Tagged: nikole hannah-jones

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Please listen: “How The Systemic Segregation Of Schools Is Maintained By Individual Choices,” featuring Nikole Hannah-Jones

favicon Nikole Hannah-Jones is my favorite journalist and my second-favorite famous person (after Bryan Stevenson). Here she is being interviewed by Terry Gross for Fresh Air (~45 mins) about school segregation and her article, “Choosing a School for My Daughter in a Segregated City” (from Extras #46). Ms. Hannah-Jones argues that segregation will continue to exist in our country “as long as individual parents continue to make choices that only benefit their own children.” (Want more NHJ? Check out Extras #47, Extras #65, and Extras #4 — her gut-wrenching This American Life piece from July 2015.)

Excerpt
“One of the things I’ve done in my work is show the hypocrisy of progressive people who say they believe in equality, but when it comes to their individual choices about where they’re going to live and where they’re going to send their children, they make very different decisions.”

You can read the article here: http://j.mp/2jejEqu. There’s also a chance that it’ll be included in Iserotope Extras, a weekly email digest that includes my favorite articles about race, education, and culture. Feel free to subscribe! favicon

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Recommended Reading: “School Segregation, the Continuing Tragedy of Ferguson”

favicon I’m very impressed by the reporting and writing of Nikole Hannah-Jones. In April, she published in ProPublica a major article about the resegregation of Tuscaloosa schools.

Now, following the killing of Michael Brown, Ms. Hannah-Jones is back with another important piece, “School Segregation, the Continuing Tragedy of Ferguson.”

The article is well-researched, well-written, and deeply disturbing.

Excerpt
Students who spend their careers in segregated schools can look forward to a life on the margins, according to a 2014 study on the long-term impacts of school desegregation by University of California, Berkeley economist Rucker Johnson. They are more likely to be poor. They are more likely to go to jail. They are less likely to graduate from high school, to go to college, and to finish if they go. They are more likely to live in segregated neighborhoods as adults.

Source: http://j.mp/1w7KPRG (via Pocket). You can also find this article at Iserotope Extras, a curated list of my favorite articles about teaching, reading, and technology. favicon

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Nikole Hannah-Jones on Democracy Now: Her reporting on the resegregation of schools deserves to be heard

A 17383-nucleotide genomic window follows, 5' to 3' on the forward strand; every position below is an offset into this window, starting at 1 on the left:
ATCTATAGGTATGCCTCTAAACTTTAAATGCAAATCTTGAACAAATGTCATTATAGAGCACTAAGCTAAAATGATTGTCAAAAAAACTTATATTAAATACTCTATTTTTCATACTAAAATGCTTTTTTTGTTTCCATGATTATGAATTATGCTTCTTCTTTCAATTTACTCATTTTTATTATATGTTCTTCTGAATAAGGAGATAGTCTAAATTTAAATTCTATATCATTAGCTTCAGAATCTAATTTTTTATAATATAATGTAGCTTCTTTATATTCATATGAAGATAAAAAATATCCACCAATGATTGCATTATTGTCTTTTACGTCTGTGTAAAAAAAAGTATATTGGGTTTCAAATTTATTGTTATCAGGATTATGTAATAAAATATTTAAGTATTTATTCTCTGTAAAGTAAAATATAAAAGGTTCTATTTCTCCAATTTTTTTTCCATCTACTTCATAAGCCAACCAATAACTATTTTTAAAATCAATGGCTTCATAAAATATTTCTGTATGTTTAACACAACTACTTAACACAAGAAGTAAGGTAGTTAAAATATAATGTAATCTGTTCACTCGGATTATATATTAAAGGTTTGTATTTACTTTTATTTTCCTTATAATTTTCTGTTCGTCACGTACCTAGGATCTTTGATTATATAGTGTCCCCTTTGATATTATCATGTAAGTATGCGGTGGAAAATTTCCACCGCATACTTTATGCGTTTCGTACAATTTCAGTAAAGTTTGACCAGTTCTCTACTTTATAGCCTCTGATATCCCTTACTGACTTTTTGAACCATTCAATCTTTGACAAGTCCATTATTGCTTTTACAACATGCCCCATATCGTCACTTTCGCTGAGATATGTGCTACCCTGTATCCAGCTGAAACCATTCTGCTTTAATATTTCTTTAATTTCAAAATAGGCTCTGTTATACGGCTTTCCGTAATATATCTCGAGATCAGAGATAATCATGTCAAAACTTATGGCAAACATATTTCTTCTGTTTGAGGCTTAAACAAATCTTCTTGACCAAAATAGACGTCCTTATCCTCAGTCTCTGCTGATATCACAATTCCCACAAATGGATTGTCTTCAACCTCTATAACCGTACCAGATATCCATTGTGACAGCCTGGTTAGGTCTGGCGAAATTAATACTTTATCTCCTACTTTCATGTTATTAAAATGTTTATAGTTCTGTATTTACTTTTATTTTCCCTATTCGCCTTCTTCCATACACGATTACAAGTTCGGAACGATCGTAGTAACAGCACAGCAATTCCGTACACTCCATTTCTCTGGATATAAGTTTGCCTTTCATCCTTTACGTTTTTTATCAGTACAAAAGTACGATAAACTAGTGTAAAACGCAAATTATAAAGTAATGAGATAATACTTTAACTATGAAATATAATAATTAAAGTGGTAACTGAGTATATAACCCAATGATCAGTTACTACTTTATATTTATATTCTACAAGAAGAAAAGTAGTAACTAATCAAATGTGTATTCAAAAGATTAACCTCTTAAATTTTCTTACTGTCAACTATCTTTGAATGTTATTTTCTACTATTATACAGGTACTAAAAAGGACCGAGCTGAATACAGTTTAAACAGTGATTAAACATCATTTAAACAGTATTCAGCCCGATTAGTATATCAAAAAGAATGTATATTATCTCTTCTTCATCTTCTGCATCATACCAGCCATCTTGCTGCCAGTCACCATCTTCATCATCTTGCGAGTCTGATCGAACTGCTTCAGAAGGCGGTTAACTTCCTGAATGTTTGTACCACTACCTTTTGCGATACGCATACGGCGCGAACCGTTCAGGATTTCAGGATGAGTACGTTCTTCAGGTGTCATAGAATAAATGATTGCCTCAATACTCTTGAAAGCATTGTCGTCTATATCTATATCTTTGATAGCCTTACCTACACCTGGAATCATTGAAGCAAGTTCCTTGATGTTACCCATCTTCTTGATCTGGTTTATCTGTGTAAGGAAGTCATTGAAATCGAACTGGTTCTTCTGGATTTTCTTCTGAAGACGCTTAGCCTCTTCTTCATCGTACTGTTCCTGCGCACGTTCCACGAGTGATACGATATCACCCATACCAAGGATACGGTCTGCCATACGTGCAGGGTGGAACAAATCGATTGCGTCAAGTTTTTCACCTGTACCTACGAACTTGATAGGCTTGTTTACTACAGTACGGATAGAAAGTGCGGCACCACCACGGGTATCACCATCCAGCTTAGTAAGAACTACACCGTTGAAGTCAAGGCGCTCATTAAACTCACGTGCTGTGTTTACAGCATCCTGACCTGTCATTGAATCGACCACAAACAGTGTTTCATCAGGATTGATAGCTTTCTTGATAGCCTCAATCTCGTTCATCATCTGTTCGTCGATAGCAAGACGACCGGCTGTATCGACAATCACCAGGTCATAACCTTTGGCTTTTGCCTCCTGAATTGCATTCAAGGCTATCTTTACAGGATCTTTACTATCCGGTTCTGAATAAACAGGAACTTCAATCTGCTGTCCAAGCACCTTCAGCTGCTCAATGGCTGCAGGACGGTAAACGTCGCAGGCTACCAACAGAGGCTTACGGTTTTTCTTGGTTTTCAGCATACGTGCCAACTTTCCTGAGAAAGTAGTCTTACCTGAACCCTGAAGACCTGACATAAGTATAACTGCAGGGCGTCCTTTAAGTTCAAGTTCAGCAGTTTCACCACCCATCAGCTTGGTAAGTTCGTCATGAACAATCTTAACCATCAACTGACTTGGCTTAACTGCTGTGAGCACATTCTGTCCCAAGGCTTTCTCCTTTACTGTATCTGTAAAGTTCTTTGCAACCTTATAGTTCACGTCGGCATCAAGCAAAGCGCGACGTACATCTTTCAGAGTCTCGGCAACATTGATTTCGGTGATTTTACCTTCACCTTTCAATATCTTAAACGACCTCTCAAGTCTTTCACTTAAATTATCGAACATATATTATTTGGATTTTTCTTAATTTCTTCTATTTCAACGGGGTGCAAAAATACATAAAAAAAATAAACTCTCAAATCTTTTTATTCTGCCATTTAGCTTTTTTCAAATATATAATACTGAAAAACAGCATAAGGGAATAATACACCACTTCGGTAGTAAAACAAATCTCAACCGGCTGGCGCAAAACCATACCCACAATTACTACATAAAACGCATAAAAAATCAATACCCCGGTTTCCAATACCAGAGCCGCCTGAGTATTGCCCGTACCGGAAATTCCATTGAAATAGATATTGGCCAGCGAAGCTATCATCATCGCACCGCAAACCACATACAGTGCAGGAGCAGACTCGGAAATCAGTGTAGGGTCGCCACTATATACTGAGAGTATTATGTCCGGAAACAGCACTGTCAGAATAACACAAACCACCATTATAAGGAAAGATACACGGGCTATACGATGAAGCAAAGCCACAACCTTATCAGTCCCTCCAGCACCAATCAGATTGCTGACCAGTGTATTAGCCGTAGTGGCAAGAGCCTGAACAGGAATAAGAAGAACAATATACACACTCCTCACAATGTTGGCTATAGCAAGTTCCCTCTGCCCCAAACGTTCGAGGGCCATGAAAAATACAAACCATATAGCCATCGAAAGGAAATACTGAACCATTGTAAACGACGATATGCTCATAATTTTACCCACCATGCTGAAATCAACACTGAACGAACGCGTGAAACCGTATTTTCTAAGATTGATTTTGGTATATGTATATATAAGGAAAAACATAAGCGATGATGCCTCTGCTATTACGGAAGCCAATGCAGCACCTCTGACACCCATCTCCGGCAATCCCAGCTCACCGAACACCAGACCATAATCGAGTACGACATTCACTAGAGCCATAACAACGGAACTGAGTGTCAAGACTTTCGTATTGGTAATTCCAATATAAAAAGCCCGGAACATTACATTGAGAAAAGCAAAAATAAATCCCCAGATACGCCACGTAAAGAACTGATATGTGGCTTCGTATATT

Nikole Hannah-Jonesfavicon Nikole Hannah-Jones is my new hero. She’s the author of “Segregation Now,” the ProPublica and Atlantic Monthly piece (that you must read!) about the resegregation of schools in Tuscaloosa, Alabama.

Here she is in an interview on Democracy Now. She connects her recent article with this week’s Supreme Court case, Schuette v. BAMN, which allowed Michigan voters to amend their state constitution to disallow race as a factor in college admission.

Here’s a quote that resonated with me:

I think it’s very obvious, if you just look just strictly at the facts, that we still have a racialized K-12 system, and that Black and Brown students tend to be in schools where they are receiving an inferior education. They have a less-rigorous curriculum. They’re less likely to get access to classes that will help them in college, such as Advanced Placement Physics, higher-level Math, and they are most likely to be taught by inexperienced teachers.

Later in the interview, when discussing Brown v. Board of Education, Ms. Hannah-Jones says, “Resources follow white students in this country….Today that’s still the case. We have not eliminated that connection between resources and race.”

Ms. Hannah-Jones knows what she’s talking about. Like Michelle Alexander, author of The New Jim Crow, Ms. Hannah-Jones deserves to be heard. favicon

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Please watch: “Saving Central”

favicon Last post I wrote about “Resegregation in the American South,” an outstanding article by Nikole Hannah-Jones about resegregation in Tuscaloosa, Alabama.

I encourage you to watch this short documentary, “Saving Central,” by Maisie Crow.

I wish more U.S. Government and Economics teachers taught Brown v. Board not just as a landmark Supreme Court case but also with an emphasis on what has happened after the ruling.

I wish more U.S. History teachers taught the Civil Rights movement with a focus on the recent effects of mass incarceration, as outlined in Michelle Alexander’s The New Jim Crow.

There is not an issue about which I care more deeply than the role of equitable education on advancing civil rights in our country. favicon